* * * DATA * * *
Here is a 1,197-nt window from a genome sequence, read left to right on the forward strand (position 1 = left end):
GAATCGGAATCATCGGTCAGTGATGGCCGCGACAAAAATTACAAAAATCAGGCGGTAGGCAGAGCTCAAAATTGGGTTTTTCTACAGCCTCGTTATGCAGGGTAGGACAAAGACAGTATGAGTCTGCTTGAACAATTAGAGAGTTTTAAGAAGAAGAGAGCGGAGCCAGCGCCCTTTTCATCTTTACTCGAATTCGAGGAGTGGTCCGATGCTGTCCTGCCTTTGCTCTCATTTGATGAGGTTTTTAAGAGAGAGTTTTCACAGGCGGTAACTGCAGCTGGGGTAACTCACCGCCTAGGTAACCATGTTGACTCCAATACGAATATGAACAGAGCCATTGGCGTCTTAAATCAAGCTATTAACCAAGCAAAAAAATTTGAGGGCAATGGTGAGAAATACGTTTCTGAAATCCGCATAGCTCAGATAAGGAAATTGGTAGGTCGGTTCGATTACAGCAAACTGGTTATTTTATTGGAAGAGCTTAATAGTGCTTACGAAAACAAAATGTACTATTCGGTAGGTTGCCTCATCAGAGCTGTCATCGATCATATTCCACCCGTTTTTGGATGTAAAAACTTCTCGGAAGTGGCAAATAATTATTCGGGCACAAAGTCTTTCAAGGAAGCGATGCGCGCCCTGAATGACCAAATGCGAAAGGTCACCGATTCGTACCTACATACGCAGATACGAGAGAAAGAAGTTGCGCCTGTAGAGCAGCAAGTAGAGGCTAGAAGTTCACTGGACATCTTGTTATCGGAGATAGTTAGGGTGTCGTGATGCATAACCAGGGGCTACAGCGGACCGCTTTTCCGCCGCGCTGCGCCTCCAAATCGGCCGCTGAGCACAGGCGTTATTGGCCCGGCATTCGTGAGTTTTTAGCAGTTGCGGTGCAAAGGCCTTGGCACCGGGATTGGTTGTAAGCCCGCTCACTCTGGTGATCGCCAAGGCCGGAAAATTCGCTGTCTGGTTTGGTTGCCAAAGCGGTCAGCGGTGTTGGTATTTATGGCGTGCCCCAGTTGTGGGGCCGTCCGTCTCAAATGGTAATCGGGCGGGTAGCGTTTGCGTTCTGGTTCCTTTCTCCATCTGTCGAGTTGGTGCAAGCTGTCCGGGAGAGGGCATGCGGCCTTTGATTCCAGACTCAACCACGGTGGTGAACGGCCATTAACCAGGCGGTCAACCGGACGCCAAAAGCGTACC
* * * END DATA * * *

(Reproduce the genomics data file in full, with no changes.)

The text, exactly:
Here is a 1,197-nt window from a genome sequence, read left to right on the forward strand (position 1 = left end):
GAATCGGAATCATCGGTCAGTGATGGCCGCGACAAAAATTACAAAAATCAGGCGGTAGGCAGAGCTCAAAATTGGGTTTTTCTACAGCCTCGTTATGCAGGGTAGGACAAAGACAGTATGAGTCTGCTTGAACAATTAGAGAGTTTTAAGAAGAAGAGAGCGGAGCCAGCGCCCTTTTCATCTTTACTCGAATTCGAGGAGTGGTCCGATGCTGTCCTGCCTTTGCTCTCATTTGATGAGGTTTTTAAGAGAGAGTTTTCACAGGCGGTAACTGCAGCTGGGGTAACTCACCGCCTAGGTAACCATGTTGACTCCAATACGAATATGAACAGAGCCATTGGCGTCTTAAATCAAGCTATTAACCAAGCAAAAAAATTTGAGGGCAATGGTGAGAAATACGTTTCTGAAATCCGCATAGCTCAGATAAGGAAATTGGTAGGTCGGTTCGATTACAGCAAACTGGTTATTTTATTGGAAGAGCTTAATAGTGCTTACGAAAACAAAATGTACTATTCGGTAGGTTGCCTCATCAGAGCTGTCATCGATCATATTCCACCCGTTTTTGGATGTAAAAACTTCTCGGAAGTGGCAAATAATTATTCGGGCACAAAGTCTTTCAAGGAAGCGATGCGCGCCCTGAATGACCAAATGCGAAAGGTCACCGATTCGTACCTACATACGCAGATACGAGAGAAAGAAGTTGCGCCTGTAGAGCAGCAAGTAGAGGCTAGAAGTTCACTGGACATCTTGTTATCGGAGATAGTTAGGGTGTCGTGATGCATAACCAGGGGCTACAGCGGACCGCTTTTCCGCCGCGCTGCGCCTCCAAATCGGCCGCTGAGCACAGGCGTTATTGGCCCGGCATTCGTGAGTTTTTAGCAGTTGCGGTGCAAAGGCCTTGGCACCGGGATTGGTTGTAAGCCCGCTCACTCTGGTGATCGCCAAGGCCGGAAAATTCGCTGTCTGGTTTGGTTGCCAAAGCGGTCAGCGGTGTTGGTATTTATGGCGTGCCCCAGTTGTGGGGCCGTCCGTCTCAAATGGTAATCGGGCGGGTAGCGTTTGCGTTCTGGTTCCTTTCTCCATCTGTCGAGTTGGTGCAAGCTGTCCGGGAGAGGGCATGCGGCCTTTGATTCCAGACTCAACCACGGTGGTGAACGGCCATTAACCAGGCGGTCAACCGGACGCCAAAAGCGTACC